Sun Microsystems returned to solid profitability Tuesday after years of red ink, easily exceeding Wall Street's tepid expectations thanks to the growing popularity of its corporate computers and its newest operating system for servers.
The server and software maker also announced that KKR Private Equity Investors would invest $700 million in the company.
Sun, of Santa Clara, Calif., posted a fiscal second-quarter net profit of $126 million, or 3 cents per share, compared with a net loss of $223 million, or 7 cents per share, a year ago.
Excluding special items, including $58 million in stock-based compensation charges and $26 million in restructuring costs, the company earned 4 cents a share for the quarter ended Dec. 31. That's better than the penny-a-share forecast compiled by Thomson Financial.
Revenue rose 7% to $3.57 billion from $3.34 billion.
Sun said the increase in its revenue was due to an uptick of sales in its servers using its Sparc chips, those using Intel-compatible chips, and the acceptance of its Solaris 10 operating system.
"Sun's financial performance this quarter demonstrates that our strategy and discipline are paying off," said Jonathan Schwartz, CEO of Sun Microsystems, in a statement.
The earnings report ends years of losses for Santa Clara-based Sun, one of the highest-flying companies during the 1990s Internet boom. It bled more than $5 billion since 2002, when computer-related spending dried up and lower-cost offerings from competitors encroached on Sun's turf.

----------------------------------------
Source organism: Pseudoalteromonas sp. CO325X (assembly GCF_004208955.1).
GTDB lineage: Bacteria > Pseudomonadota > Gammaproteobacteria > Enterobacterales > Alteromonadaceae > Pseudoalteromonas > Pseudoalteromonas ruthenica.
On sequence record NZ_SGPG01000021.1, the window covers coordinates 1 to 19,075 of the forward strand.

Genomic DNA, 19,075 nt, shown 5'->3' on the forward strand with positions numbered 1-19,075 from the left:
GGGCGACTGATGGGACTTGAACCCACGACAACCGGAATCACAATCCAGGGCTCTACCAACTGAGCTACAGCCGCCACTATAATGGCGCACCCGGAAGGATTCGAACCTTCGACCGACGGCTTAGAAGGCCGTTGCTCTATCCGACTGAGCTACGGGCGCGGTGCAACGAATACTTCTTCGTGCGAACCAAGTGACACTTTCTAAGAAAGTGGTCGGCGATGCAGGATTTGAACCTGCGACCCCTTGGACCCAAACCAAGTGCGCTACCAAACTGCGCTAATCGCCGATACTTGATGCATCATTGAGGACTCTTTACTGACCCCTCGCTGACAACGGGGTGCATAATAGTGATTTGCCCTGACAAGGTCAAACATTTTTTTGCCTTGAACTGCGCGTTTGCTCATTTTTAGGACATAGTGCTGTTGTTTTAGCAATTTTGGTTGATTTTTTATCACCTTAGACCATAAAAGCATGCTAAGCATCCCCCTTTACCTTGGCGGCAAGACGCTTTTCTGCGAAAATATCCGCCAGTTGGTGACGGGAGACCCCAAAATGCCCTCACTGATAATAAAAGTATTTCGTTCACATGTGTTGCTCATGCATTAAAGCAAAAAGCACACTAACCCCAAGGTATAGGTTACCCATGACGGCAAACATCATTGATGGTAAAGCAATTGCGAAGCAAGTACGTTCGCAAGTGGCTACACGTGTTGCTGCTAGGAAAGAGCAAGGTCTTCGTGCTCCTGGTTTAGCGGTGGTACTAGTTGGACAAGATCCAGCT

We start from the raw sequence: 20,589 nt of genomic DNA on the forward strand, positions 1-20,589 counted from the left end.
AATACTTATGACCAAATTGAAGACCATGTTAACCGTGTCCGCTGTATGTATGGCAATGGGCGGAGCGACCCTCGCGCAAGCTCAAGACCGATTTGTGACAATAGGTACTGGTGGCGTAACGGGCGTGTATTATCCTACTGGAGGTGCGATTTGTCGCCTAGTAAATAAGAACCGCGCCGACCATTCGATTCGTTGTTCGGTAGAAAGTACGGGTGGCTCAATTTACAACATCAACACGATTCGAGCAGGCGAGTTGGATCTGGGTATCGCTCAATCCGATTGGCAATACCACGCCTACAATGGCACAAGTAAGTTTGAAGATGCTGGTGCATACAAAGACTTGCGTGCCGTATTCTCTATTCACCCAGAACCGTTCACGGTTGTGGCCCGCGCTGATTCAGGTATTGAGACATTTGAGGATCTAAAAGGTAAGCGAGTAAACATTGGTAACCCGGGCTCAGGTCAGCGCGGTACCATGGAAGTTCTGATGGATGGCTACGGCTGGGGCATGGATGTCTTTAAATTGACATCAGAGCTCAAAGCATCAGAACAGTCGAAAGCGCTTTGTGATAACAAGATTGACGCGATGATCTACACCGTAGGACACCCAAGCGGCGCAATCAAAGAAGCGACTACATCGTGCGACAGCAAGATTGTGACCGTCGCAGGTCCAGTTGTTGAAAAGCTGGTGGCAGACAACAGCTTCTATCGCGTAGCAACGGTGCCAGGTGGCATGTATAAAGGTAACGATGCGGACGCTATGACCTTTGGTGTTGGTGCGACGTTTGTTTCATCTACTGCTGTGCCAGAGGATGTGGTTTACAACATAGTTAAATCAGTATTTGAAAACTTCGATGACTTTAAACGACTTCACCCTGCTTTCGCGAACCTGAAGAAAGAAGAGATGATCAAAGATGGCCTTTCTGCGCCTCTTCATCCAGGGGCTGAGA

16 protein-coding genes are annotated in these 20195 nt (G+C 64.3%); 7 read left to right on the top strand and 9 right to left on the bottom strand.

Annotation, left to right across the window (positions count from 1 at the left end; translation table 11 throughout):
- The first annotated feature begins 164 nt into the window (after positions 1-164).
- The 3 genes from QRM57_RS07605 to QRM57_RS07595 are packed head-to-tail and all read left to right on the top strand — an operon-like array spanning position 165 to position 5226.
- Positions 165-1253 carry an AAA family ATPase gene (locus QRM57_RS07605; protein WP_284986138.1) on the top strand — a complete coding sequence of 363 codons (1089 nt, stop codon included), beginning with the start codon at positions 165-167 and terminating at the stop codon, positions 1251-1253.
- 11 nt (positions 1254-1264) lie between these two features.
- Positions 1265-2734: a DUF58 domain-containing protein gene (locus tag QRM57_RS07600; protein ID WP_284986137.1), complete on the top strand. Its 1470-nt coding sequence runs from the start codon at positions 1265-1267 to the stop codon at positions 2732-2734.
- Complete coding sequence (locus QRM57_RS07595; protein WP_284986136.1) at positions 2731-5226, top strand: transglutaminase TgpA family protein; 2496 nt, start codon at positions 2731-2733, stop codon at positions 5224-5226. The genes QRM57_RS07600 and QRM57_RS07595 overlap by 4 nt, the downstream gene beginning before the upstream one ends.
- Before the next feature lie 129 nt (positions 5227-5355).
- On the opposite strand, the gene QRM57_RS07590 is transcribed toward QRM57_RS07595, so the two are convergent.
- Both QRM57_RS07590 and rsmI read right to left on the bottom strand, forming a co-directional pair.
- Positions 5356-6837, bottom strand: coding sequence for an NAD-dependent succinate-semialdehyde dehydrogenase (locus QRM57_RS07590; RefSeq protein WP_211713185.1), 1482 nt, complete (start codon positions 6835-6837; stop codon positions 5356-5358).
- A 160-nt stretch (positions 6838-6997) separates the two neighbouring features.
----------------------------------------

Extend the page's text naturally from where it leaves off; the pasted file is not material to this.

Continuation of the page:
Sun shares rose in after-hours trading. Before the report came out, Sun shares nearly 2% percent, to close Tuesday on the Nasdaq Stock Market.
On Monday, Sun said that it would use microprocessors from Intel, the number one chipmaker, and that the two had entered a broad engineering relationship to ensure that Sun's Solaris operating system runs optimally on Intel chips. Sun will continue to buy chips from Intel rival Advanced Micro Devices , the company said.
Sun is known for catering to corporate clients willing to spend liberally on cutting-edge technology - not customers looking for the cheapest possible computer servers and bare-bones consulting services. That strategy proved lucrative when companies are eager to spend cash -but once the economy sours, expensive computer servers and the most advanced technology are often seen as discretionary, even profligate.
To correct that reputation, Sun went public last week with an ambitious initiative to get startups to buy Sun's Solaris operating system instead of Linux, widely considered the low-cost choice for penny-pinching startups. The campaign is aimed in particular at entrepreneurs and computer programmers in developing countries.
Meanwhile, Sun's deal with KKR, the public fund of private equity firm Kohlberg Kravis Roberts, comes in the form of a $700 million private placement.
KKR's investment will be comprised of $350 million in convertible senior notes due in 2012, and $350 million in convertible senior notes due in 2014. A nominee of KKR will be presented for appointment to the Sun board upon the close of the transaction or shortly after, Sun said.
The 2012 and 2014 notes will be convertible, during specific periods, at $7.21 a share.
"This investment is an important validation of our strategy and competitive assets, and reflects endorsements from key customers, along with improving financial performance and market share gains," said Schwartz in a statement.
Shares of Sun rose 29% in 2006, compared with an 11% increase in the Merrill Lynch Technology 100 Index, of which Sun is a member, in the same time period.